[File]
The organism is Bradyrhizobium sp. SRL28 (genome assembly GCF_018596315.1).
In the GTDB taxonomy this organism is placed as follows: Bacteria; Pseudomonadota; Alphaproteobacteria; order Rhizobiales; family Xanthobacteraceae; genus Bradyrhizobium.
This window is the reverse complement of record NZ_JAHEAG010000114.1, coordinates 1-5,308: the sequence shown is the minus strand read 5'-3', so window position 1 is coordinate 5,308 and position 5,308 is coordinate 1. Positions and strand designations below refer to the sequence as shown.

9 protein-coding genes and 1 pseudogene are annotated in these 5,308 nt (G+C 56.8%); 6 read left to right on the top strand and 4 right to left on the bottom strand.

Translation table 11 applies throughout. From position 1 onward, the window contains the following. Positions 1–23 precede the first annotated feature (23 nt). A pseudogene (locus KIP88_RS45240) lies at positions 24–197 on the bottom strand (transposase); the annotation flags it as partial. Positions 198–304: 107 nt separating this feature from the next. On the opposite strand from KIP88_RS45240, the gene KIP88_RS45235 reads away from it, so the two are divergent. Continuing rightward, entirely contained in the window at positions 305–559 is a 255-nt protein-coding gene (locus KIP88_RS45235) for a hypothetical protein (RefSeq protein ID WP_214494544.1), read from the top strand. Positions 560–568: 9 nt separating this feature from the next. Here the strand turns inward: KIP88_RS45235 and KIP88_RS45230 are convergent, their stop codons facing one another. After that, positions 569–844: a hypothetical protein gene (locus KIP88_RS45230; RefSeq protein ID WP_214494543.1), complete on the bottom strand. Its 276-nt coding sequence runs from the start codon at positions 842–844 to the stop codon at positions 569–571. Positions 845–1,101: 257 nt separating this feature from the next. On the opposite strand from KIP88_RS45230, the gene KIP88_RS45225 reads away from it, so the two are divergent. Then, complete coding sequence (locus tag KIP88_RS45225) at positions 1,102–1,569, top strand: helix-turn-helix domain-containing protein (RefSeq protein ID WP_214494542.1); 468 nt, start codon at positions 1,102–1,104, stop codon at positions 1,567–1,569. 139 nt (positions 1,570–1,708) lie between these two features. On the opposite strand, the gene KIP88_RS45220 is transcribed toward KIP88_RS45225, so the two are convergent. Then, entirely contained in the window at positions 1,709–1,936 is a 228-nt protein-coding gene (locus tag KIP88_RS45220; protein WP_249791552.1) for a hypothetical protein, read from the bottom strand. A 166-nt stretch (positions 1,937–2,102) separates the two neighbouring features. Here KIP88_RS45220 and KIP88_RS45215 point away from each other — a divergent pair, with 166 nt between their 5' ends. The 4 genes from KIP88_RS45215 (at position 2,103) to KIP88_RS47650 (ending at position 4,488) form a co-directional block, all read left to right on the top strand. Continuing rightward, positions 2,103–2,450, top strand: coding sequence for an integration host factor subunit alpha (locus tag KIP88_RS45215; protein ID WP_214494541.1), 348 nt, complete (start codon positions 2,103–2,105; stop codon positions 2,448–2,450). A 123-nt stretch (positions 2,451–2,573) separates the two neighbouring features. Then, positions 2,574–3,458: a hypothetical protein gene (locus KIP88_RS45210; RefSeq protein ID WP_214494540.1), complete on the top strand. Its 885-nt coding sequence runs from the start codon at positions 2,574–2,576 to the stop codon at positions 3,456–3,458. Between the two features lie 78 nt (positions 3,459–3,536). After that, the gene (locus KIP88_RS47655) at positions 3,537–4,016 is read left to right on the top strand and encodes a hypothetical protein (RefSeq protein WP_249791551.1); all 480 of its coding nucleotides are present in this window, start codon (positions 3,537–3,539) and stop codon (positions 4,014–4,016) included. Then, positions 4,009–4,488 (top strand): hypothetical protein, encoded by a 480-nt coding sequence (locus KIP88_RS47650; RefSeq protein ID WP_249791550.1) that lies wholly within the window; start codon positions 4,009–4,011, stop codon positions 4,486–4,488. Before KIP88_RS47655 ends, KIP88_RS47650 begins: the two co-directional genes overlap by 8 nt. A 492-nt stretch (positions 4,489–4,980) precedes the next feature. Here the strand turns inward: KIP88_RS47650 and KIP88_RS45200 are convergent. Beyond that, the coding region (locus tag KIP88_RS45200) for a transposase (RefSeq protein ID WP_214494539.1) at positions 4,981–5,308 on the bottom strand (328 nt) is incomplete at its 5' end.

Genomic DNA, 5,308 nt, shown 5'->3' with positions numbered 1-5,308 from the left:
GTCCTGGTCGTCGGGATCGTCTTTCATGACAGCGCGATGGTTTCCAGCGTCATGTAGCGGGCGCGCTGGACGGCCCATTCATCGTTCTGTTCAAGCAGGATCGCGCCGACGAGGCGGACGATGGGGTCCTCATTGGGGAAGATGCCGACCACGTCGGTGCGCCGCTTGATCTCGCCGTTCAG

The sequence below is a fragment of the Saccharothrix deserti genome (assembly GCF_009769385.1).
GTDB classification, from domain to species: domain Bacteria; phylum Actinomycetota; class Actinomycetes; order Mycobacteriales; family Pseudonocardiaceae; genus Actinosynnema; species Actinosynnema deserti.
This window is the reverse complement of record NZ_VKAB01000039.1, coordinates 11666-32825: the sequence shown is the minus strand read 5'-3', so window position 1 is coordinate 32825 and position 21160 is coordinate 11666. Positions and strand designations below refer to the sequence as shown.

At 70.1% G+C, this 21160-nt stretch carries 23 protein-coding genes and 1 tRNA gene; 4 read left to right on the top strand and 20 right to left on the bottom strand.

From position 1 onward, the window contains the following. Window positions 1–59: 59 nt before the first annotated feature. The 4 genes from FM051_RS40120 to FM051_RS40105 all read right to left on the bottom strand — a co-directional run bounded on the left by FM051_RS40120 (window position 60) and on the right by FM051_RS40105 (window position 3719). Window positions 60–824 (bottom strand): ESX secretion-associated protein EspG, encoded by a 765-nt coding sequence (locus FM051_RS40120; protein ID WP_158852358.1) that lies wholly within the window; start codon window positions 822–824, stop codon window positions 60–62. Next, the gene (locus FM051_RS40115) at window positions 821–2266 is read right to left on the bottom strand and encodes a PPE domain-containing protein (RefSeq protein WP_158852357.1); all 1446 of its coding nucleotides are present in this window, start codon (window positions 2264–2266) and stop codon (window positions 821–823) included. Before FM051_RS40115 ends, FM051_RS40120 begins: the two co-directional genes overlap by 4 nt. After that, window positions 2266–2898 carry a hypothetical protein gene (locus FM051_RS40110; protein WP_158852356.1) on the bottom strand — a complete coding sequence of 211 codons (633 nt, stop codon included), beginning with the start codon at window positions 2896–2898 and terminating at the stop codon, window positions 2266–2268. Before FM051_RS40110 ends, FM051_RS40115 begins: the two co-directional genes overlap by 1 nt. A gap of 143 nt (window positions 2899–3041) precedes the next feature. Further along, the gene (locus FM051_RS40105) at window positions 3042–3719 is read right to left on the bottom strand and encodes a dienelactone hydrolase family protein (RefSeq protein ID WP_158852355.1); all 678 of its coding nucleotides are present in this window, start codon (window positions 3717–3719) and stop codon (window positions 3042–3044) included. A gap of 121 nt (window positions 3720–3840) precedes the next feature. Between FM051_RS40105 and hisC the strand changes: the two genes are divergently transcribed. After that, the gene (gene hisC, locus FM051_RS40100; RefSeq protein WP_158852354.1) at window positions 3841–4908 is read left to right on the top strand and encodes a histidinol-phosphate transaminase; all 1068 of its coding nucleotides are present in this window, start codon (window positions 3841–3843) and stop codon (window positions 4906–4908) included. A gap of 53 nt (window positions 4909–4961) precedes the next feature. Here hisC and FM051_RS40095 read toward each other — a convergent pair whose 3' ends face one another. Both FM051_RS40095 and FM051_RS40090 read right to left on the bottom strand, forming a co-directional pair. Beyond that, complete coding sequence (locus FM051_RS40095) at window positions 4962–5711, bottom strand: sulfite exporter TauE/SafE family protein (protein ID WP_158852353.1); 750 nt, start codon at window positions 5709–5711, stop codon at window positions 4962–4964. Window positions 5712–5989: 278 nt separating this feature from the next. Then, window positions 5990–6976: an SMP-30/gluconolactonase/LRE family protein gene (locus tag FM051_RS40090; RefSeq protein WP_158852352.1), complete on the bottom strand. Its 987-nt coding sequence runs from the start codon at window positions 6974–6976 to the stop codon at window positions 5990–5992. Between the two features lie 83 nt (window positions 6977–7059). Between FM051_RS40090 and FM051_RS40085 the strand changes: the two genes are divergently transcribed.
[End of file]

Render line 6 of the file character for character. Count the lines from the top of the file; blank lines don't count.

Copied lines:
Genomic DNA, 5,308 nt, shown 5'->3' with positions numbered 1-5,308 from the left: